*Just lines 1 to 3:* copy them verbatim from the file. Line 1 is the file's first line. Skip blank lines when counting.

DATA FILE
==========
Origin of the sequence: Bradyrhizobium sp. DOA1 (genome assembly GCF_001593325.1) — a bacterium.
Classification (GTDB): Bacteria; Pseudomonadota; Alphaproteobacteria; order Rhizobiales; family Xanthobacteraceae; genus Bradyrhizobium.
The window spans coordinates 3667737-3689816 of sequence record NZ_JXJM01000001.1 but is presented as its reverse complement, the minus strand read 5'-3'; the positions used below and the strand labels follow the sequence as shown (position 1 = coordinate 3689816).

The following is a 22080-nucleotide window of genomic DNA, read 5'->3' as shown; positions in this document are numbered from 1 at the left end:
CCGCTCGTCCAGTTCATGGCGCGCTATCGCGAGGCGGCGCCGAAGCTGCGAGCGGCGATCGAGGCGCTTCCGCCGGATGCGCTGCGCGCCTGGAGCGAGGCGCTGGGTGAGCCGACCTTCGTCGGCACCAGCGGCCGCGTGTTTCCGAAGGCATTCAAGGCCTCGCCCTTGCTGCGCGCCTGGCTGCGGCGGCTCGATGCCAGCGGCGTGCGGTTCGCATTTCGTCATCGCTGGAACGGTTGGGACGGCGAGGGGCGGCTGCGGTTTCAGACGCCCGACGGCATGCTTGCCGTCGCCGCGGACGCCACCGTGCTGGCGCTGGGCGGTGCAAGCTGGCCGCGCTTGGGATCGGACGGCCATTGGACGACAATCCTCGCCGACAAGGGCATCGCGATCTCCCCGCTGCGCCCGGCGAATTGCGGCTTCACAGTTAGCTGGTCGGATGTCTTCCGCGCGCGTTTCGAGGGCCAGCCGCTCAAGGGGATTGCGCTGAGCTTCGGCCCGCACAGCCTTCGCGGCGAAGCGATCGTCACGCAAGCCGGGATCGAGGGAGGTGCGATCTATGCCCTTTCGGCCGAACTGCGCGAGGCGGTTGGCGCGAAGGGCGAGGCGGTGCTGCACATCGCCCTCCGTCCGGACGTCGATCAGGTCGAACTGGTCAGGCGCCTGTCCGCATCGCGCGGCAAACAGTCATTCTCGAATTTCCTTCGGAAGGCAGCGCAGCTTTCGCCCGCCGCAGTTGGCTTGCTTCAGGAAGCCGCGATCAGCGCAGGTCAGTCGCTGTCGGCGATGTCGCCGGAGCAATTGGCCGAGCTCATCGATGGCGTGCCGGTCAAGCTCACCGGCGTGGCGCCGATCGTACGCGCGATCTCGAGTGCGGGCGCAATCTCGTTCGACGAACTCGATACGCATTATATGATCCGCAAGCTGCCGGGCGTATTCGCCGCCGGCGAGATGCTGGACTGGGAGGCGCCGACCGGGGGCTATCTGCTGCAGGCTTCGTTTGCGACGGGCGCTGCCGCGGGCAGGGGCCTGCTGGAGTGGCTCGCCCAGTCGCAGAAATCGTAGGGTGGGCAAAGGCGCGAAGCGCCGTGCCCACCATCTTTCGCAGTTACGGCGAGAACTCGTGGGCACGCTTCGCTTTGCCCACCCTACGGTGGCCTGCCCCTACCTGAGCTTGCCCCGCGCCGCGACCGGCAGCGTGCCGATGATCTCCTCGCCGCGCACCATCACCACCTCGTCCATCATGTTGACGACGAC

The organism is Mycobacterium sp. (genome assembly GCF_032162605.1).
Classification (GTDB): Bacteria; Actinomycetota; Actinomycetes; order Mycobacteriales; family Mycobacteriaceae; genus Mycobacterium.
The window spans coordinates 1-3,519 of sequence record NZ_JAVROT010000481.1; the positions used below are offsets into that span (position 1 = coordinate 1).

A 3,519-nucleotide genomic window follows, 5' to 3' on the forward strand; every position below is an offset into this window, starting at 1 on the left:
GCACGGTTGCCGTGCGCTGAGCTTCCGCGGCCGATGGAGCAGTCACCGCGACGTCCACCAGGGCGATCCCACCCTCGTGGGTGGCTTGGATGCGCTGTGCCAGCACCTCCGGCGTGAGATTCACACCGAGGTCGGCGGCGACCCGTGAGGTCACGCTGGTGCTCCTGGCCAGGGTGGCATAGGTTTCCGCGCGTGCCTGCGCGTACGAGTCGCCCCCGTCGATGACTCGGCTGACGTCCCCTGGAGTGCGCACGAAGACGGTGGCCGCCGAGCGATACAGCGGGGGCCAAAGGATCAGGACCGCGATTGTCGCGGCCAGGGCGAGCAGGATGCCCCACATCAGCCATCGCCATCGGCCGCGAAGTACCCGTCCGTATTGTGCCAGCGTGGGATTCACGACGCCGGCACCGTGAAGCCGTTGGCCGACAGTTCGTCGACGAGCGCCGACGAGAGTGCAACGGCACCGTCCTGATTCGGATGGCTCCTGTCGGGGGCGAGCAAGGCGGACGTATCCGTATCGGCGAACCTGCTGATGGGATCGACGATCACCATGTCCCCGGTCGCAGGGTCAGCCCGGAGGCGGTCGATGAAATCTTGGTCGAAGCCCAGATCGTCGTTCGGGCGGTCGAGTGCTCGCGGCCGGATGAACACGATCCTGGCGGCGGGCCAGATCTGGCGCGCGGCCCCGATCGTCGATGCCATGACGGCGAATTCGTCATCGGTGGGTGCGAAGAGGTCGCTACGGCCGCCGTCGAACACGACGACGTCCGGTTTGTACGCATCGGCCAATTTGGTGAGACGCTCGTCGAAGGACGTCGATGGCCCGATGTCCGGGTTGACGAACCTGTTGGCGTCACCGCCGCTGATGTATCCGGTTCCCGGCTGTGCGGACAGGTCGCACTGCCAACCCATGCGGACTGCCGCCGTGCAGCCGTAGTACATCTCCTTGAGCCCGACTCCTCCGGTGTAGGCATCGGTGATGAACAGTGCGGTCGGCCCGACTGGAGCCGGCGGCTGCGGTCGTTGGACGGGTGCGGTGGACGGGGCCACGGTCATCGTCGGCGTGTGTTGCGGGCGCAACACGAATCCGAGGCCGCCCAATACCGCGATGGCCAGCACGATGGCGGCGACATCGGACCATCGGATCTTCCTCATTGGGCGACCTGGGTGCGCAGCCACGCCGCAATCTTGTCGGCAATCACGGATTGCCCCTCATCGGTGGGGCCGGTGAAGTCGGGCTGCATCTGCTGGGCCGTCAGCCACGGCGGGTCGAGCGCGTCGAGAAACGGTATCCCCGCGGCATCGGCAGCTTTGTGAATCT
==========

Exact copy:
Origin of the sequence: Bradyrhizobium sp. DOA1 (genome assembly GCF_001593325.1) — a bacterium.
Classification (GTDB): Bacteria; Pseudomonadota; Alphaproteobacteria; order Rhizobiales; family Xanthobacteraceae; genus Bradyrhizobium.
The window spans coordinates 3667737-3689816 of sequence record NZ_JXJM01000001.1 but is presented as its reverse complement, the minus strand read 5'-3'; the positions used below and the strand labels follow the sequence as shown (position 1 = coordinate 3689816).